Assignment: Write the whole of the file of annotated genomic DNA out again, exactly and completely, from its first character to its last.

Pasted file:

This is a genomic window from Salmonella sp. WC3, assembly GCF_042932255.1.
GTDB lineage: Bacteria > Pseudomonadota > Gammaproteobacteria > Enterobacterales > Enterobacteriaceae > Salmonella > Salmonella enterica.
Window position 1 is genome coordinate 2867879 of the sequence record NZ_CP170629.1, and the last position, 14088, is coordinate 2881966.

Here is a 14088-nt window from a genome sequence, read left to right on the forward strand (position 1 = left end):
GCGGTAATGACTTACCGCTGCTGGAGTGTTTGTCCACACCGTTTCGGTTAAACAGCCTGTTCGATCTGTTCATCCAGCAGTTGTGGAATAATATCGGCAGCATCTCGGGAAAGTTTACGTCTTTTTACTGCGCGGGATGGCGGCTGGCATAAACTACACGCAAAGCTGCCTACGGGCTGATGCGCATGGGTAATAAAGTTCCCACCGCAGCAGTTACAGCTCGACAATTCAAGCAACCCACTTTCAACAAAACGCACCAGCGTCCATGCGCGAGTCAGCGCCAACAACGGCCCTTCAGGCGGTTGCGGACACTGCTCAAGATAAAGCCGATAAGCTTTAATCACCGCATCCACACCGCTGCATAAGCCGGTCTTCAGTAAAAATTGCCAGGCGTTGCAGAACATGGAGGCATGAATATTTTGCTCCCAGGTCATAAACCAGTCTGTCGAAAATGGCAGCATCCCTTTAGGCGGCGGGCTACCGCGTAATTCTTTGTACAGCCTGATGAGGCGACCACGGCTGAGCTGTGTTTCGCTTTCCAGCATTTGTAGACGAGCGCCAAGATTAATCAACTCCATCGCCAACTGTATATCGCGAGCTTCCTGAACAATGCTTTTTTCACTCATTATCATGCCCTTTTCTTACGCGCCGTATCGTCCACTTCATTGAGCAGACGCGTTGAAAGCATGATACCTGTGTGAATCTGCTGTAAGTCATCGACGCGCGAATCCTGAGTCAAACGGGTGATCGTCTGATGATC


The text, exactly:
This is a genomic window from Salmonella sp. WC3, assembly GCF_042932255.1.
GTDB lineage: Bacteria > Pseudomonadota > Gammaproteobacteria > Enterobacterales > Enterobacteriaceae > Salmonella > Salmonella enterica.
Window position 1 is genome coordinate 2867879 of the sequence record NZ_CP170629.1, and the last position, 14088, is coordinate 2881966.

Here is a 14088-nt window from a genome sequence, read left to right on the forward strand (position 1 = left end):
GCGGTAATGACTTACCGCTGCTGGAGTGTTTGTCCACACCGTTTCGGTTAAACAGCCTGTTCGATCTGTTCATCCAGCAGTTGTGGAATAATATCGGCAGCATCTCGGGAAAGTTTACGTCTTTTTACTGCGCGGGATGGCGGCTGGCATAAACTACACGCAAAGCTGCCTACGGGCTGATGCGCATGGGTAATAAAGTTCCCACCGCAGCAGTTACAGCTCGACAATTCAAGCAACCCACTTTCAACAAAACGCACCAGCGTCCATGCGCGAGTCAGCGCCAACAACGGCCCTTCAGGCGGTTGCGGACACTGCTCAAGATAAAGCCGATAAGCTTTAATCACCGCATCCACACCGCTGCATAAGCCGGTCTTCAGTAAAAATTGCCAGGCGTTGCAGAACATGGAGGCATGAATATTTTGCTCCCAGGTCATAAACCAGTCTGTCGAAAATGGCAGCATCCCTTTAGGCGGCGGGCTACCGCGTAATTCTTTGTACAGCCTGATGAGGCGACCACGGCTGAGCTGTGTTTCGCTTTCCAGCATTTGTAGACGAGCGCCAAGATTAATCAACTCCATCGCCAACTGTATATCGCGAGCTTCCTGAACAATGCTTTTTTCACTCATTATCATGCCCTTTTCTTACGCGCCGTATCGTCCACTTCATTGAGCAGACGCGTTGAAAGCATGATACCTGTGTGAATCTGCTGTAAGTCATCGACGCGCGAATCCTGAGTCAAACGGGTGATCGTCTGATGATC